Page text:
It was not a day for photography. Dull skies in London and driving rain on the walk from the station to Mother’s. She was in bed, a return of the problem with the sore on her sacrum. The carer told me she has been in bed for three days. I hope she is up soon or she will miss all the singing and festive jollity. She had a good appetite and ate her lunch. Afterwards she dozed. This is normal, but she kept dozing throughout the afternoon.

Once she woke properly and launched into a long monologue. I responded, appropriately it seemed as she was content with my answers. I read to her and her head nodded. When her eyes closed I stopped, but a visit from another resident woke her. I went back to reading, but choosing longer poems with steady rhythms that would allow her to listen and doze. It worked. She held my hand and squeezed it from time to time. When I started on The Listeners, she opened her eyes and smiled at me. Kissing her brow, I thought she was rather hot, but it was difficult to tell as the heating was up in the room. My guess is she is going down with a cold. I put on the CD of carols and Christmas music from the Chapel Royal that is part of her Christmas present and was rewarded with another smile.
Aunt is going to visit tomorrow and I shall email a senior member of staff and ask to be kept up to date with how she is.
The rain had stopped and my return walk to the station was dry with dramatic banks of clouds lit by the setting sun. The train on the branch line got in on time, and now I am heading back to Kings Cross then home and a quiet evening thinking about Mother.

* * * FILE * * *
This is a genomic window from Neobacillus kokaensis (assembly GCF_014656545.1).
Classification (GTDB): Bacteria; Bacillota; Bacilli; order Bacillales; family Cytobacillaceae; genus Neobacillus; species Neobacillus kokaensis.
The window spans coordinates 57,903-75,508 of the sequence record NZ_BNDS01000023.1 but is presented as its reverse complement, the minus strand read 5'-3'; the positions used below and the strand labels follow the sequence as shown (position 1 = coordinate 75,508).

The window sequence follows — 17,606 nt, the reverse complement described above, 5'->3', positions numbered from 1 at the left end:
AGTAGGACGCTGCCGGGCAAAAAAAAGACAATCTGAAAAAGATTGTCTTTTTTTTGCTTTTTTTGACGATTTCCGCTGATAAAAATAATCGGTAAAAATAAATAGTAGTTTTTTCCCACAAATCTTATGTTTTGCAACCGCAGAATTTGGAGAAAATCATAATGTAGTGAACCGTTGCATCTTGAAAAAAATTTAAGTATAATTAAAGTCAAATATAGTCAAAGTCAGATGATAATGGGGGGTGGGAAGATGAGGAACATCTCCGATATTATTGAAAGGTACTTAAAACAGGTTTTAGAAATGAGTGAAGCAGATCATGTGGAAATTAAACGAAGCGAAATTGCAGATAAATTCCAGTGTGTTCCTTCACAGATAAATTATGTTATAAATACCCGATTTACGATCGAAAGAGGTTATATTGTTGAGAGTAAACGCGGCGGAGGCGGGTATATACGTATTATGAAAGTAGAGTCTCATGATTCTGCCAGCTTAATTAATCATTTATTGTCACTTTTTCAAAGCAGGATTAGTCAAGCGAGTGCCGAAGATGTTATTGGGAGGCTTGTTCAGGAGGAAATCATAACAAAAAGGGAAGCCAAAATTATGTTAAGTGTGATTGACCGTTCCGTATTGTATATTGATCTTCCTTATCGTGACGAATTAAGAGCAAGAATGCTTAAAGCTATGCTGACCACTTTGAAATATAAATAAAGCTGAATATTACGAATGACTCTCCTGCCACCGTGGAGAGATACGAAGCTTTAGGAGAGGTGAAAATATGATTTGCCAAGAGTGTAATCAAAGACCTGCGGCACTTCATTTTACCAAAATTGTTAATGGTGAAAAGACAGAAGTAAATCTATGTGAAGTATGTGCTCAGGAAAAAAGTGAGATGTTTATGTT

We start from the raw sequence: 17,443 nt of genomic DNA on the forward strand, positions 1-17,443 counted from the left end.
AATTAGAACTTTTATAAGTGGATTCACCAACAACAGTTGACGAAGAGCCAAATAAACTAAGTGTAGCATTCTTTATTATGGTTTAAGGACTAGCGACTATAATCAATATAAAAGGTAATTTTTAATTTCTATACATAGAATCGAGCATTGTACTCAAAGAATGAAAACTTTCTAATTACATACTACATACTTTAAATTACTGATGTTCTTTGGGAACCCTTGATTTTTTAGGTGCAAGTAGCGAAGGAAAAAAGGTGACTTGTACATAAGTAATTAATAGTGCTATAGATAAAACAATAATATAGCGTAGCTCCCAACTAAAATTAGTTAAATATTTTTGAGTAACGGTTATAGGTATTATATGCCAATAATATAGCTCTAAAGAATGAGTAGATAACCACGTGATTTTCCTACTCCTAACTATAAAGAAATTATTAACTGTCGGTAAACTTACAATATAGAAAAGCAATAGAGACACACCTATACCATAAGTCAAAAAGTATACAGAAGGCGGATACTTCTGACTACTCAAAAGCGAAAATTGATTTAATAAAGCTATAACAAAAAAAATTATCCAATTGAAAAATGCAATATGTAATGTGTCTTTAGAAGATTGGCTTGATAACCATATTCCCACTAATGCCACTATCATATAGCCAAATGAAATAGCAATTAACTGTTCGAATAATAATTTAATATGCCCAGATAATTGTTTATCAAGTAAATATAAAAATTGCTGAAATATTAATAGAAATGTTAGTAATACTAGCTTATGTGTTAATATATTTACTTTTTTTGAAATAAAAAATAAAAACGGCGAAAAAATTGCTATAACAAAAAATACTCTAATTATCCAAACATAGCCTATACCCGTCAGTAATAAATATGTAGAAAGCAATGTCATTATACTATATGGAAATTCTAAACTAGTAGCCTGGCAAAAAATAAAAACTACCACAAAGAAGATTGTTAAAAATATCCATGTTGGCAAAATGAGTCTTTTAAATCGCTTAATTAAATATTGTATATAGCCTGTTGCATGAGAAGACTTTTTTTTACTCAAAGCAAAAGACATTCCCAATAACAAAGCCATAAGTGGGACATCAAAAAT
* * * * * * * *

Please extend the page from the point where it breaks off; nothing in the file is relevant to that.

23 thoughts on “Mother

    • She seemed comfortable and quite content. I realise that very time I leave her I am wondering if it will be the last time I see her alive. But despite her evident frailty – she looks like a tiny bird, a cliché I know but a true one – she seems to hold onto life.

  1. I think it’s wonderful that your mother still responds and appreciates your poetry reading, Isobel. You make a difference with every visit. I hope her back problem clears up and that she is encouraged to move when she can.

  2. How lovingly tender your reading to her sounds. And, how gratefully she responds: she very much appreciates your reading and what you actually read!
    I hope she is fully recovered soon from her sore sacrum and gets ready for the festive singing and celebrating

    • I was just talking to Aunt who fears Mother is chesty. If she has a chest infection I don’t want her pumped full of antibiotics. But Aunt told me a powerful story. She said she remembers seeing Mother off to Belfast on the bus when she was teenager, setting off to make her way in the world. Mother said, “No one cares about me, no one cares what becomes of me.” I want Mother to know that she is cared for, we do care what becomes of her, and I think, dementia or no, she does.

    • Thanks Pseu, Yes I believe she does. Did you hear the programme on Radio 4 this week about care for those with dementia in the Netherlands? Fascinating. I have been reading more about how poetry calms people with this condition. I don’t understand why something that has been recognised is more widely known. I stumbled upon it by chance with Mother, it would have been nice to have a signpost. I am happy I have been able to suggest it to others, and know of two families who have found it helpful.

      • I haven’t heard the programme on r4… I think I heard a trailer for it though, I have suggested old songs for my aunt, as she’s not engaged by poetry. She has been singing in her new residential home, where they seem to have a better understanding of care for those with dementia.

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